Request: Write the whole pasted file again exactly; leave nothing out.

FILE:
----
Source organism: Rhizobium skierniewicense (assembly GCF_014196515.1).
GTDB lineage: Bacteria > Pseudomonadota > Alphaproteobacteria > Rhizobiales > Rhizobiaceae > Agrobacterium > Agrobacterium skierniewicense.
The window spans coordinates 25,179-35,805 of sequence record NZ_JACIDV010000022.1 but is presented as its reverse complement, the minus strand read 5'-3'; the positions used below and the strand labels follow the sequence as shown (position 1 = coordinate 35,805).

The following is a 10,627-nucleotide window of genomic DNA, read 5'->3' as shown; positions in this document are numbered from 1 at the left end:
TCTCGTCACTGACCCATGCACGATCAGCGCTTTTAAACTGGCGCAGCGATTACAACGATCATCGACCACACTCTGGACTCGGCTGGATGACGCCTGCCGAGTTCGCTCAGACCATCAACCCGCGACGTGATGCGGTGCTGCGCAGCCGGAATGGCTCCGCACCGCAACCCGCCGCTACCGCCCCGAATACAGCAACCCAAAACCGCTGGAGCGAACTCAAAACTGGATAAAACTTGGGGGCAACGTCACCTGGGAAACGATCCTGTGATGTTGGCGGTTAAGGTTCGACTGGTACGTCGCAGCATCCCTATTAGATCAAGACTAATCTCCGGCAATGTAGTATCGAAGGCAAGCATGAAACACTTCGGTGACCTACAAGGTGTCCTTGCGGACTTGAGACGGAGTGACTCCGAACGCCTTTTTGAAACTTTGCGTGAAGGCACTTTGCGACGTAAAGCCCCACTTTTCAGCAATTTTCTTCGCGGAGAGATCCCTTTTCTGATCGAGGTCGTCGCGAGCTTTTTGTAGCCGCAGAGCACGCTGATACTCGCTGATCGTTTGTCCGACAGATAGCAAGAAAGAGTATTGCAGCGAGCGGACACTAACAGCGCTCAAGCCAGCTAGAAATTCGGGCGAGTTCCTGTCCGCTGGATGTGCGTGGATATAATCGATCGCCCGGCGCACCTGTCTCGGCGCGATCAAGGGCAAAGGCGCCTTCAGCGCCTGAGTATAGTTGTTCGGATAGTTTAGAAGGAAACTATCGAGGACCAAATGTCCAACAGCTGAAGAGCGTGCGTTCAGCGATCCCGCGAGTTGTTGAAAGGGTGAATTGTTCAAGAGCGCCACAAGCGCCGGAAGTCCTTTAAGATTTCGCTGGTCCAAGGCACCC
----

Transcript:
Source organism: Rhizobium skierniewicense (assembly GCF_014196515.1).
GTDB lineage: Bacteria > Pseudomonadota > Alphaproteobacteria > Rhizobiales > Rhizobiaceae > Agrobacterium > Agrobacterium skierniewicense.
The window spans coordinates 25,179-35,805 of sequence record NZ_JACIDV010000022.1 but is presented as its reverse complement, the minus strand read 5'-3'; the positions used below and the strand labels follow the sequence as shown (position 1 = coordinate 35,805).

The following is a 10,627-nucleotide window of genomic DNA, read 5'->3' as shown; positions in this document are numbered from 1 at the left end:
TCTCGTCACTGACCCATGCACGATCAGCGCTTTTAAACTGGCGCAGCGATTACAACGATCATCGACCACACTCTGGACTCGGCTGGATGACGCCTGCCGAGTTCGCTCAGACCATCAACCCGCGACGTGATGCGGTGCTGCGCAGCCGGAATGGCTCCGCACCGCAACCCGCCGCTACCGCCCCGAATACAGCAACCCAAAACCGCTGGAGCGAACTCAAAACTGGATAAAACTTGGGGGCAACGTCACCTGGGAAACGATCCTGTGATGTTGGCGGTTAAGGTTCGACTGGTACGTCGCAGCATCCCTATTAGATCAAGACTAATCTCCGGCAATGTAGTATCGAAGGCAAGCATGAAACACTTCGGTGACCTACAAGGTGTCCTTGCGGACTTGAGACGGAGTGACTCCGAACGCCTTTTTGAAACTTTGCGTGAAGGCACTTTGCGACGTAAAGCCCCACTTTTCAGCAATTTTCTTCGCGGAGAGATCCCTTTTCTGATCGAGGTCGTCGCGAGCTTTTTGTAGCCGCAGAGCACGCTGATACTCGCTGATCGTTTGTCCGACAGATAGCAAGAAAGAGTATTGCAGCGAGCGGACACTAACAGCGCTCAAGCCAGCTAGAAATTCGGGCGAGTTCCTGTCCGCTGGATGTGCGTGGATATAATCGATCGCCCGGCGCACCTGTCTCGGCGCGATCAAGGGCAAAGGCGCCTTCAGCGCCTGAGTATAGTTGTTCGGATAGTTTAGAAGGAAACTATCGAGGACCAAATGTCCAACAGCTGAAGAGCGTGCGTTCAGCGATCCCGCGAGTTGTTGAAAGGGTGAATTGTTCAAGAGCGCCACAAGCGCCGGAAGTCCTTTAAGATTTCGCTGGTCCAAGGCACCC